COVID-19 Information
Home Past IssuesAbout UsContact Us Twitter Icon Facebook Logo LinkedIn Logo
Dartmouth Medical School Dartmouth-Hitchcock Medical Center

PDF Version    Printer-Friendly Version   


Intestinal flora may intensify MS

By Roger P. Smith, Ph.D.

Kasper, rear, and Ochoa-Repáraz study a mouse model of multiple sclerosis.

A team of DMS researchers has found that using antibiotics to reduce bacteria levels in the intestines of mice relieved symptoms associated with multiple sclerosis.

The interdisciplinary group, led by Lloyd Kasper, M.D., studies experimental autoimmune encephalomyelitis (EAE). This condition, which can be induced in mice, is widely regarded as the best experimental model of human multiple sclerosis (MS), an autoimmune condition that can cause a number of physical and cognitive problems. In MS, as in other autoimmune diseases, the immune system attacks its own tissues, either by producing antibodies that attack those tissues or by releasing molecules that cause inflammation and tissue damage. This can result in the loss of myelin, a fatty tissue that protects nerve fibers. In people with MS, patches of myelin and the underlying nerve fibers in the eyes, brain, and spinal cord are damaged or destroyed. About 400,000 Americans have MS, and about 2.5 million people worldwide suffer from the disease.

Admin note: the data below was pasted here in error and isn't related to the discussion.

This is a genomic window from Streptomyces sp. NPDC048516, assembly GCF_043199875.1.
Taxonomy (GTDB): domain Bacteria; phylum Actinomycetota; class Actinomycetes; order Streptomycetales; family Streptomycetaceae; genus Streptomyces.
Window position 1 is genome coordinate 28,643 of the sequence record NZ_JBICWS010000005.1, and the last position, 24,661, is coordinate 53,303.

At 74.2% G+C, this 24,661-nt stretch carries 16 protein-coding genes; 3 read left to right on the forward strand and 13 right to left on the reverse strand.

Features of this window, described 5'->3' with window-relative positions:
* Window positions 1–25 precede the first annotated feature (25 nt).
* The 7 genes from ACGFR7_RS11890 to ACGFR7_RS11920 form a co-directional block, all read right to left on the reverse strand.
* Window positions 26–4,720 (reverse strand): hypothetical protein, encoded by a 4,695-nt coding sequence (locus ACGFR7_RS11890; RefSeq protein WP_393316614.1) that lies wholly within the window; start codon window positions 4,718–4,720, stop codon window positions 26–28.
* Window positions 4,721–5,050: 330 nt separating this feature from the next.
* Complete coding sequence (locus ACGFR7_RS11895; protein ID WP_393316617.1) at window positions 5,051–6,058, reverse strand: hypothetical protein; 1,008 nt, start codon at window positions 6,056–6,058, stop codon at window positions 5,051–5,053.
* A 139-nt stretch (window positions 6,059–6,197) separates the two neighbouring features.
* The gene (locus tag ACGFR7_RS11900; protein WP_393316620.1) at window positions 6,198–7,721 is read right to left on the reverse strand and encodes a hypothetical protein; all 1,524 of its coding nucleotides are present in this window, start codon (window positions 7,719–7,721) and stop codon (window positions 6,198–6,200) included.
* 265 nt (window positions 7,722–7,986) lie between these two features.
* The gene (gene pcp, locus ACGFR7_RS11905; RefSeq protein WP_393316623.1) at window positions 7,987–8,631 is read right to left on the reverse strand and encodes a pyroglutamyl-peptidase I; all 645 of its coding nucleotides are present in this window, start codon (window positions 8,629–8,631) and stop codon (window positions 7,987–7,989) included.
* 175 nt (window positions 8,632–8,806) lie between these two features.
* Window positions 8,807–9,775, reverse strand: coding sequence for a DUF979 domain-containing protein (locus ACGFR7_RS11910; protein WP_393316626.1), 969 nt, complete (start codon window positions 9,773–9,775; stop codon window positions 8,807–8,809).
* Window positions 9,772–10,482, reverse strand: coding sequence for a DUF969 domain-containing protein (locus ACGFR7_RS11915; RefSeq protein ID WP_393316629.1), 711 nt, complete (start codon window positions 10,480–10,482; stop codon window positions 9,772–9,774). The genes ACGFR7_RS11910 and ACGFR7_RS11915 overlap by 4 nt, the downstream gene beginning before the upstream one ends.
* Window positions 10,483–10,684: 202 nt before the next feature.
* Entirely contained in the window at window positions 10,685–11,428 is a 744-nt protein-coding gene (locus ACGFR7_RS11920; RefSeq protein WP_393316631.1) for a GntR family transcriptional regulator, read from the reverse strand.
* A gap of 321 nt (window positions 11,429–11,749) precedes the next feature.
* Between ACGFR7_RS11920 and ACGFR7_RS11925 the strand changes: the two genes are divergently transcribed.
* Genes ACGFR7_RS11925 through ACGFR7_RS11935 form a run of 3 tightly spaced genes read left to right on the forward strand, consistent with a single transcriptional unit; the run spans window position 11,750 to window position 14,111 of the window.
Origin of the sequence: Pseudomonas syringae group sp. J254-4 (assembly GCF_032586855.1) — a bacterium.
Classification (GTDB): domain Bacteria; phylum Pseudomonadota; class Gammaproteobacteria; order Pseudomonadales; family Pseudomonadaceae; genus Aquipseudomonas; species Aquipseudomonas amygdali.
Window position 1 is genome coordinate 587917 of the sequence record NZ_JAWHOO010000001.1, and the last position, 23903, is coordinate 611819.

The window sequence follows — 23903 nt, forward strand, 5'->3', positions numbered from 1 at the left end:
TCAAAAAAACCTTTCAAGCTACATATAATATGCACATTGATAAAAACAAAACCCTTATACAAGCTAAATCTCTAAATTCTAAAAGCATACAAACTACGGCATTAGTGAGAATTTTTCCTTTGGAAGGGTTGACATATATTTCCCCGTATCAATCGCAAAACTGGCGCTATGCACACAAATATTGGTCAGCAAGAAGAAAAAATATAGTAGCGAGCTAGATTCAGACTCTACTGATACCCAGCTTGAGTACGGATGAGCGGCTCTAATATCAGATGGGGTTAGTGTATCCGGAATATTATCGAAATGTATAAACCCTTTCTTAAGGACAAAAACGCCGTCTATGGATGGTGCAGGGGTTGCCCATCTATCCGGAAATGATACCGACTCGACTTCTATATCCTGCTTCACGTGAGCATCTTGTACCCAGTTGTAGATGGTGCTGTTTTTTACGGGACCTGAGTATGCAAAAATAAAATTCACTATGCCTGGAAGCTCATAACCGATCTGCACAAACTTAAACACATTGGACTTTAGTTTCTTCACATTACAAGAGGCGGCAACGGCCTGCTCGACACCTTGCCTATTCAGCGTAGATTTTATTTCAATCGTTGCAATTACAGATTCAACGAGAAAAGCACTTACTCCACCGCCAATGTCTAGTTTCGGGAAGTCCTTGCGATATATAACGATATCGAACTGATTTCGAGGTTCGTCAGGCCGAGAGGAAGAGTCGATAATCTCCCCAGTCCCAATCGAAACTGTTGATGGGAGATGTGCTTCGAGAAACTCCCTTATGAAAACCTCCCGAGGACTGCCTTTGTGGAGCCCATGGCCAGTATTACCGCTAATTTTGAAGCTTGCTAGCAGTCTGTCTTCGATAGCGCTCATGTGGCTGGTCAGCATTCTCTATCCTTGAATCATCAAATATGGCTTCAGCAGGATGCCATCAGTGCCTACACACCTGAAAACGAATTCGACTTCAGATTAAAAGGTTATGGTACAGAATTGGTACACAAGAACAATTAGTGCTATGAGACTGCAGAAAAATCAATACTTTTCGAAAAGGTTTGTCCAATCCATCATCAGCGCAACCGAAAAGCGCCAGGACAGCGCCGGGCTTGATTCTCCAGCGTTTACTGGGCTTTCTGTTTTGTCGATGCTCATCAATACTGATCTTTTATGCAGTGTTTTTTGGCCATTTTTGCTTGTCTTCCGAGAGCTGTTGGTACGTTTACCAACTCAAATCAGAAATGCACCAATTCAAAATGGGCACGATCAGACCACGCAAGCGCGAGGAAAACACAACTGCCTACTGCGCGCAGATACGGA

Role: Javier Ochoa-Repáraz, Ph.D., a research associate in Kasper's lab, used antibiotics to deplete the abundant bacteria that make their home in the intestines of mice—and humans. It is well established that the mucosal surfaces in the intestines play an important role in the immune system, but little is known about the role of all the bacteria in the intestines on the function of the immune system.

Ochoa-Repáraz gave mice with EAE a cocktail of antibiotics by mouth—thereby reducing the amount of bacteria in the intestines—and found that the treatment suppressed the development of EAE. When he gave the mice the same mix of antibiotics through an injection, there was no effect. So reducing the amount of bacteria in the intestines through the oral treatment promoted immune tolerance and hindered the development of this model of MS.

The causes of the effect are still not entirely clear, but the finding may represent an exciting new paradigm in the treatment of MS, and perhaps other autoimmune conditions, too.

Addendum: As noted in the article above, the research described here was conducted in mice, using a biological model of multiple sclerosis, not in humans and not on MS itself. So although the findings are of scientific interest, and could someday have clinical relevance, they are far from having any clinical application at the current time.

If you'd like to offer feedback about these articles, we'd welcome getting your comments at

These articles may not be reproduced or reposted without permission. To inquire about permission, contact

Back to Table of Contents

Dartmouth Medical SchoolDartmouth-Hitchcock Medical CenterWhite River Junction VAMCNorris Cotton Cancer CenterDartmouth College